In the US, it has been found that over 1.3 million students do not finish high school annually. Although a huge percentage of the jobs in the US require people to finish at least high school, it does not mean that people who drop-out of it are instantly unsuccessful in life. In reality, there are many school drop-outs who ended up becoming billionaires in the long run and proved that school is not everything that defines what you will become in life.
In this feature, we will talk about 20 billionaires who did not get their diplomas the traditional way. This means that they dropped out of school but still went on to succeed in life and ended up earning their diplomas in an ‘honorary’ manner.
Although it is still highly recommended to finish school, it does not mean there is no hope for you in life if you don’t. Here are 20 people who have proven otherwise. They even did not stop at millions, but went onto becoming billionaires even after dropping out of school back in the day.
20. Bill Gates – Microsoft
William Henry “Bill” Gates III, together with Paul Gardner Allen, established Microsoft – the world’s leading software company. Gates dropped out of Harvard University, but he did not stop learning from there. The wide reader still took online classes to quench his thirst for knowledge. Apparently, the world became his classroom, which how learning should be – not merely isolated in the four corners of a room.
Despite dropping out to pursue greener pastures, he still prioritizes college education and established the Bill and Merlinda Gates Foundation to encourage high school students to earn a college degree because it is a “much surer path to success”. Back in 2007, he even returned to Harvard and received an honorary degree. Bill Gates tops the list of the wealthiest men in the world with a net worth of $89.2 billion.
19. Steve Jobs – Apple Inc.
Decades back, Steven Paul “Steve” Jobs was absorbed in arts and design so he decided to take classes that interested him rather than those that felt like an obligation to finish at Reed College. As shown in the simplicity and elegance of Apple products, Jobs rubbed on his creativity. He followed his heart’s calling for innovation and realized that to become successful, one must love what he or she does. Though he crumbled on his feet during the beginning years of Apple Inc. because of the loss of revenue, he marked a significant change in the tech industry by fulfilling his vision of inventing computers for the rest of us. His legend carries on despite the loss of an epitome of success – the product of perseverance and determination.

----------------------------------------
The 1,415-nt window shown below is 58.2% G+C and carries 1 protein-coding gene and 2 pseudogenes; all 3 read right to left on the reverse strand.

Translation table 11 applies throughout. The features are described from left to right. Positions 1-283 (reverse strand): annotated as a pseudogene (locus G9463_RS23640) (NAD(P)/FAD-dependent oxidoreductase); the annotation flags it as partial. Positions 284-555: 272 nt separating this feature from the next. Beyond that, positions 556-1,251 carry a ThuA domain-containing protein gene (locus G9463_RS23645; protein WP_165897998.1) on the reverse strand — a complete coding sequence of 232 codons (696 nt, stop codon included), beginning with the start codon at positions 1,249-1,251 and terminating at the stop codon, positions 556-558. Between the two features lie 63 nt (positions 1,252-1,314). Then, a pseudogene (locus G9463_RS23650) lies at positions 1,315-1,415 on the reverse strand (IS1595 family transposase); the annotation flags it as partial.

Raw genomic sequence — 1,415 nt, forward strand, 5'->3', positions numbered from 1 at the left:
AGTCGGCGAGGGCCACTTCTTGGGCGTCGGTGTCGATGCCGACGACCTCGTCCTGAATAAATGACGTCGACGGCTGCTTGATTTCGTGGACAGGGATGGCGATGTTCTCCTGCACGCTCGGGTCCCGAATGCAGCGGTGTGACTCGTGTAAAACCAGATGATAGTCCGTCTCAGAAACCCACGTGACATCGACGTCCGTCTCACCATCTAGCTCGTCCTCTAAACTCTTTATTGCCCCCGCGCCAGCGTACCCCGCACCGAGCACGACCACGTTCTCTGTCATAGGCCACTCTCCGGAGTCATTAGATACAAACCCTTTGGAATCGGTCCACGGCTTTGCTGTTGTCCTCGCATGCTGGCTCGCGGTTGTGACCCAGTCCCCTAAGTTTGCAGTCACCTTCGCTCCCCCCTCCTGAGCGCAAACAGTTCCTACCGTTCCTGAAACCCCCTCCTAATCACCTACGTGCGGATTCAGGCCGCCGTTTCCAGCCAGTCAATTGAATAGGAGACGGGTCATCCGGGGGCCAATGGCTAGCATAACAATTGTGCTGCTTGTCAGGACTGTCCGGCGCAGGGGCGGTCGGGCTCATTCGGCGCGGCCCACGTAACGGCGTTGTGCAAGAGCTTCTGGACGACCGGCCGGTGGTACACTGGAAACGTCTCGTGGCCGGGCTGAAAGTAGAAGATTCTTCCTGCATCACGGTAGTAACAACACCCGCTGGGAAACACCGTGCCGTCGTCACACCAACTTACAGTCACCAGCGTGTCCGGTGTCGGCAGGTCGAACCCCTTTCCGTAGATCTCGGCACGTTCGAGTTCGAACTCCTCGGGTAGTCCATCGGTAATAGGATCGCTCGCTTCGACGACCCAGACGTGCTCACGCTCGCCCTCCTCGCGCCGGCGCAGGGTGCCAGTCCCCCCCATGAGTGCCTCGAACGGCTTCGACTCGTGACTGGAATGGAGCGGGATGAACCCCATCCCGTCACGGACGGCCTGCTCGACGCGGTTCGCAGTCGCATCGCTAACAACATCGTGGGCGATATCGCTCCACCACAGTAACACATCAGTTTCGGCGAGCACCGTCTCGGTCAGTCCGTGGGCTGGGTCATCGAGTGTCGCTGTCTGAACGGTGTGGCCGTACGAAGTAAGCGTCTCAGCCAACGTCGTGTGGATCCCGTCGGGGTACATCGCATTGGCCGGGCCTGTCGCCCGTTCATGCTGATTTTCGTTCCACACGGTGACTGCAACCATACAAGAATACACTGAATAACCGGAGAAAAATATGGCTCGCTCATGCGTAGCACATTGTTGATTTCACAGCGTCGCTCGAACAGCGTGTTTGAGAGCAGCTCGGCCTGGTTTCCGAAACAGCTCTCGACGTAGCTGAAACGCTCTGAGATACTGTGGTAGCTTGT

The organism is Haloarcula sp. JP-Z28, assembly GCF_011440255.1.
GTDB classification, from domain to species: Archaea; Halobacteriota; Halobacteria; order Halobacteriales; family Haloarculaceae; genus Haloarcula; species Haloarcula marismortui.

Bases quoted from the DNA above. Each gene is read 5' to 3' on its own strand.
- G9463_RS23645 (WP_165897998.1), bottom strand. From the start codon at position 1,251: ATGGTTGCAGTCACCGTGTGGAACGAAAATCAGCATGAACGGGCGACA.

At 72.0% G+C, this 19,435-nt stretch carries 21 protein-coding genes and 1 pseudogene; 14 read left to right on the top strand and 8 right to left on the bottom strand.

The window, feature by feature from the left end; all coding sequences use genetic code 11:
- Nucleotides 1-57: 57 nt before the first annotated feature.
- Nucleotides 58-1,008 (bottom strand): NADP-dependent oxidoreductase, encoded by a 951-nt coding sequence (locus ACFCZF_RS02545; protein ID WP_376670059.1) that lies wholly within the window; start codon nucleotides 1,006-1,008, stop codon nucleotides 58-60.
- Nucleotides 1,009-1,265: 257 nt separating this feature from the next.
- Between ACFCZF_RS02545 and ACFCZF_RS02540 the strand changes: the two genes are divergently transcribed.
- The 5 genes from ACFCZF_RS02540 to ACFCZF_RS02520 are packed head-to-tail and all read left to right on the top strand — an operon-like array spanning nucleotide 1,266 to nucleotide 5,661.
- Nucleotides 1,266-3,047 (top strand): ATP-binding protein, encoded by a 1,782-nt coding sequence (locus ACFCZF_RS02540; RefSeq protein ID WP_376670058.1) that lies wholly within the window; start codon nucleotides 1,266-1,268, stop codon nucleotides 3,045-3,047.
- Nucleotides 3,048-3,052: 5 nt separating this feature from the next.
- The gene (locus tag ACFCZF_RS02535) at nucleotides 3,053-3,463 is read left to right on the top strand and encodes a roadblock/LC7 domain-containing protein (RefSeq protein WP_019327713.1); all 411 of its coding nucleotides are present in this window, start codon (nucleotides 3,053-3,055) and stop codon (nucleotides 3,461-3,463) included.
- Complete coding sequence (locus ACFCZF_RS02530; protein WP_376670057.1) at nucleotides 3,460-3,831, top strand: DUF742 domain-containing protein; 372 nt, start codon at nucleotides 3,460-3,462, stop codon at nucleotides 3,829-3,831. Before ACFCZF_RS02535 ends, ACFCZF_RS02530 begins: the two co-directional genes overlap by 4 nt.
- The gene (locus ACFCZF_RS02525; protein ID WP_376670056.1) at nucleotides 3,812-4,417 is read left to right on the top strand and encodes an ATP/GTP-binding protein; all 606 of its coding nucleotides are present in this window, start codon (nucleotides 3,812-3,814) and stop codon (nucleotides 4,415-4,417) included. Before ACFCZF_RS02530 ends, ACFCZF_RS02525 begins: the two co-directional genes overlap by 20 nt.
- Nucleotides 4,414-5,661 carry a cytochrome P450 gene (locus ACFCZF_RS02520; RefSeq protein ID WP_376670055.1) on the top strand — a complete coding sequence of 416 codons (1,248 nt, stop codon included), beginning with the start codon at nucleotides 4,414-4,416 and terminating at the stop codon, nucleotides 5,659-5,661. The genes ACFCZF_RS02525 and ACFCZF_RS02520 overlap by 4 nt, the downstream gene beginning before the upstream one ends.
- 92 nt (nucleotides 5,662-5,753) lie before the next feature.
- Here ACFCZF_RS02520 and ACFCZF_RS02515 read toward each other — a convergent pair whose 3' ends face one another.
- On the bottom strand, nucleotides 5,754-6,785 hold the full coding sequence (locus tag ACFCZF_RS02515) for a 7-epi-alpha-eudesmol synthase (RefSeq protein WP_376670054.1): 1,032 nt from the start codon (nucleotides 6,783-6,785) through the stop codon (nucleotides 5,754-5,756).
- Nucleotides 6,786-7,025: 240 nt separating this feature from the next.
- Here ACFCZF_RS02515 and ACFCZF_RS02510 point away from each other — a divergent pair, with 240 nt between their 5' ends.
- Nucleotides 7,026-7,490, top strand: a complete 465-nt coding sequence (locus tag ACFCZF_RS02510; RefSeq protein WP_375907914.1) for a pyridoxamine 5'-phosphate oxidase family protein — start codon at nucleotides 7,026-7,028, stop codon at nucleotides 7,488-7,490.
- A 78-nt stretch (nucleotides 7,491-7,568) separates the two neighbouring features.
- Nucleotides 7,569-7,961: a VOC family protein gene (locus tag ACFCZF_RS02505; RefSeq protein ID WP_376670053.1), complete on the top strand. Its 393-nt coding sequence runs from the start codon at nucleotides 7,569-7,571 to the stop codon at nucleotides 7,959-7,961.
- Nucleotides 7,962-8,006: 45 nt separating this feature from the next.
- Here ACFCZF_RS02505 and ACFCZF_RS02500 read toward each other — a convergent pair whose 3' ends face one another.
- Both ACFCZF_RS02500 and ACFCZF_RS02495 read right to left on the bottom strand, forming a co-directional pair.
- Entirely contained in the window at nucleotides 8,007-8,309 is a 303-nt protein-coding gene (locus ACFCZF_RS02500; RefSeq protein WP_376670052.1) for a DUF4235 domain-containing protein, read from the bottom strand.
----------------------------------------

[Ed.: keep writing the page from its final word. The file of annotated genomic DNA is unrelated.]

18. Mark Zuckerberg – Facebook
As projected on The Social Network (2010), Mark Elliot Zuckerberg’s social media story started at Harvard University when he hacked its database and popularized FaceMash wherein students can vote “Who’s hotter?” Through a private meeting with his colleagues Narendra and the Winklevoss twins about a social media site exclusively for Harvard students, he got inspired to establish his own social network.
He risked his chance to graduate from one of the prestigious universities in the world by quitting college to focus more on Facebook that was gaining popularity among youngsters. Nevertheless, this year, the eminent programmer finally got his Harvard degree. He dedicated this precious life event to his mom, saying on a Facebook post, “Mom, I always told you I’d come back and get my degree.”
17. Michael Dell – Dell Computers
Pleasing his parents was tough, but forcing himself to take a career path, which was far from his passion, was tougher. Thus, Michael Saul Dell decided to follow his own dream rather than to be a slave of someone else’s. He dropped out of University of Texas as a premedical student and chased his first love – computers. From PCs Limited, he changed his company’s name to Dell Computer Corporation in 1987. One of his business strategies that kept them afloat was their connection with the potential buyers by selling computers directly on the phone or online. He once dreamt of beating International Business Machines (IBM) in its own game, but the tables have turned. Now, IBM is dreaming of regaining its reputation by surpassing Dell.
16. Simon Cowell – Music Producer and Talent Show Host
Though his father was an estate agent developer and music industry executive, Simon Phillip Cowell climbed his way up the music industry, putting himself where he is now. He was first a mail room clerk at EMI Music Publishing and worked there until he became a record producer. Eventually, he quit EMI Music Publishing and established his own music company, E&S Music. Then, he founded Fanfare Records with Iain Burton, a fellow former EMI mail clerk. He failed to maintain both music records so he joined BMG Records as a consultant. Cowell set up another company, SYCOtv, the home of American Inventor, America’s Got Talent, and X-factor. There, he was known for being brutally honest, scaring contestants, viewers, and co-judges.
15. Coco Chanel – Chanel